The Virgin Investor will come across the price-earnings ratio quite frequently on the road to returns. This is an often quoted ratio that shows:

Market value per share / Earnings per share


It is also really easy to fall into the trap of thinking that the lower the PE ratio, the higher the earnings per share when compared to market value of the share, therefore the more investable the share is. As always in the world of investing, it is not that simple. Here are 3 limitations that should be considered when comparing the price-earnings ratio of different companies.


Comparisons should only be made between companies in the same industry

Valuations of companies in different industries could vary wildly depending on how the market views the industry in a number of different of factors – from political and macro-economic factors such as exchange rates to more industry specific factors such as perceived growth.

This means different industries will have different expectations as to what an attractive PE ratio looks like. To mitigate against this, compare the PE ratio between companies in the same industry only.


A company’s quality of reported earnings should be considered when using the PE ratio

Company earnings can be a subjective measure influenced by interpretation of accounting treatment. Therefore when comparing PE ratios calculated from a company’s earnings, a company which is pushing to report higher earnings (to maximise financial performance) will have an artificially lower PE ratio and a company that is pushing to report lower earnings (to minimise the corporation tax bill) will have an artificially higher PE ratio.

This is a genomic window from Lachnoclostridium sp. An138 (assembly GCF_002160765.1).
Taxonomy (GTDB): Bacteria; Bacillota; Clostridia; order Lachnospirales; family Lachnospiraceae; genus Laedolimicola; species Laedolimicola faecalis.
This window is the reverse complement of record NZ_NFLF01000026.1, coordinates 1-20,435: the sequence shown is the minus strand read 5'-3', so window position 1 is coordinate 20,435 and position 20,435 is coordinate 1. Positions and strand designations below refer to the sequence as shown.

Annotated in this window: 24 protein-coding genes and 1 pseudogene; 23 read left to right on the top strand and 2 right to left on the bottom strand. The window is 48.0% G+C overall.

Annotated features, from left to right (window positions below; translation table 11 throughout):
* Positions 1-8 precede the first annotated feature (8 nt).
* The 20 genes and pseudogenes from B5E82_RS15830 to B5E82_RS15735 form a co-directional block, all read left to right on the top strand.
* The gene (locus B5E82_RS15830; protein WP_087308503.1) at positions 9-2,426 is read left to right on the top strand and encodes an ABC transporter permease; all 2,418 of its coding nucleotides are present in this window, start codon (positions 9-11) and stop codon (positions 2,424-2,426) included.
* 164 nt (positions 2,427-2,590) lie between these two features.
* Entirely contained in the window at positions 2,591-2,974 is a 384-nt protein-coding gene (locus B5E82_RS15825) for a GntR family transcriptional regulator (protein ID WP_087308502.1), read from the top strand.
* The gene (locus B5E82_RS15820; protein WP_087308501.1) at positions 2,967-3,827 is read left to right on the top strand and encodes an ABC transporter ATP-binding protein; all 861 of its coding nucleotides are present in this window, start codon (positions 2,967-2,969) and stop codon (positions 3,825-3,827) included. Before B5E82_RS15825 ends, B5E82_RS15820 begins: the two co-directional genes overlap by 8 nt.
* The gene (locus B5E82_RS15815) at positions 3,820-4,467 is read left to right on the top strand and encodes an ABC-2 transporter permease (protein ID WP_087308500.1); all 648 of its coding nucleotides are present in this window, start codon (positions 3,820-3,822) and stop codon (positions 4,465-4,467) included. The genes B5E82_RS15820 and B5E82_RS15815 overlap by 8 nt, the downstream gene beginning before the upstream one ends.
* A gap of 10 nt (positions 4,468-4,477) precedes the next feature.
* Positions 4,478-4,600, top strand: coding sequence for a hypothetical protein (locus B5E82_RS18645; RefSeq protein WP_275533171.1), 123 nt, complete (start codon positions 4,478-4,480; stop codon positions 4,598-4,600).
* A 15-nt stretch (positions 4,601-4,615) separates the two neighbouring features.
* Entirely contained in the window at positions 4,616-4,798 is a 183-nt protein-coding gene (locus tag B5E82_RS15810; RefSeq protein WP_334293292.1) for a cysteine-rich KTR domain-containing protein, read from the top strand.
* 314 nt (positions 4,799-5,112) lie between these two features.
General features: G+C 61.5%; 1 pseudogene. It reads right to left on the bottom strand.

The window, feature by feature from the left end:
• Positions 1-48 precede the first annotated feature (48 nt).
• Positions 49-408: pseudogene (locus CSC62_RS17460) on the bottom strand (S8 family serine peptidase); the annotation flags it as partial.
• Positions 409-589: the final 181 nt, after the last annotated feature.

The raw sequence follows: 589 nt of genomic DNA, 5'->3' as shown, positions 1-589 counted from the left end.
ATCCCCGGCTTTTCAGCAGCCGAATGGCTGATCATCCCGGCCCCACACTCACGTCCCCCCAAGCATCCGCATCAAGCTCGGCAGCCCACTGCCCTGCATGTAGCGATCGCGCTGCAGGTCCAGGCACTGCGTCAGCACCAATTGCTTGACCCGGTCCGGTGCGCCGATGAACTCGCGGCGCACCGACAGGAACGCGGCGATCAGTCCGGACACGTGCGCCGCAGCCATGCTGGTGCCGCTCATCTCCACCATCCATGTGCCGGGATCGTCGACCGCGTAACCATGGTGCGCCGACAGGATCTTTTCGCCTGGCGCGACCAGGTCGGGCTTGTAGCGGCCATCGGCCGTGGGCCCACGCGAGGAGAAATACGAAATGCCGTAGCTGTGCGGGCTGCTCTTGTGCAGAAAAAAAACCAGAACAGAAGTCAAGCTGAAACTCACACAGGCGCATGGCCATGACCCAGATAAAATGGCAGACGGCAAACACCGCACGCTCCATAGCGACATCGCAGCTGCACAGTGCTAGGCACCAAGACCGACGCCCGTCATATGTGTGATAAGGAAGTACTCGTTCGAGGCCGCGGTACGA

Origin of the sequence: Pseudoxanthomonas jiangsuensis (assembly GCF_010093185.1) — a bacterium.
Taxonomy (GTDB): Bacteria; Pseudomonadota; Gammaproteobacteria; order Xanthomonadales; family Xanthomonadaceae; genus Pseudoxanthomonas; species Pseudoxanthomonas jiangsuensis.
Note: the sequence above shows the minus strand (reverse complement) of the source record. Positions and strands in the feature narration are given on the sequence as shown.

Therefore particular attention should be paid to ensuring that the quality of reported earnings are consistent between companies that are being compared.


Ultimately, the price earnings ratio is based on a share price which is the market’s perceived value of a company and earnings that are backwards facing

The PE ratio is in no way an accurate forward looking view of how a company will perform. For one, the share price is nothing more than the perceived market value today and will move daily dependent on a huge variety of internal and external factors. Secondly, the reported earnings figure used will likely be from previous quarterly results (ie. backwards facing) and again is not representative of what will happen in the future.


The PE ratio offers a very quick comparison between companies in the same industry, as to whether their shares are significantly under or overvalued when compared to the rest of the industry. Before using this ratio to make investment decisions, it is important that the above considerations are factored in and to remember that metrics based on past performance may not accurately predict what is going to happen.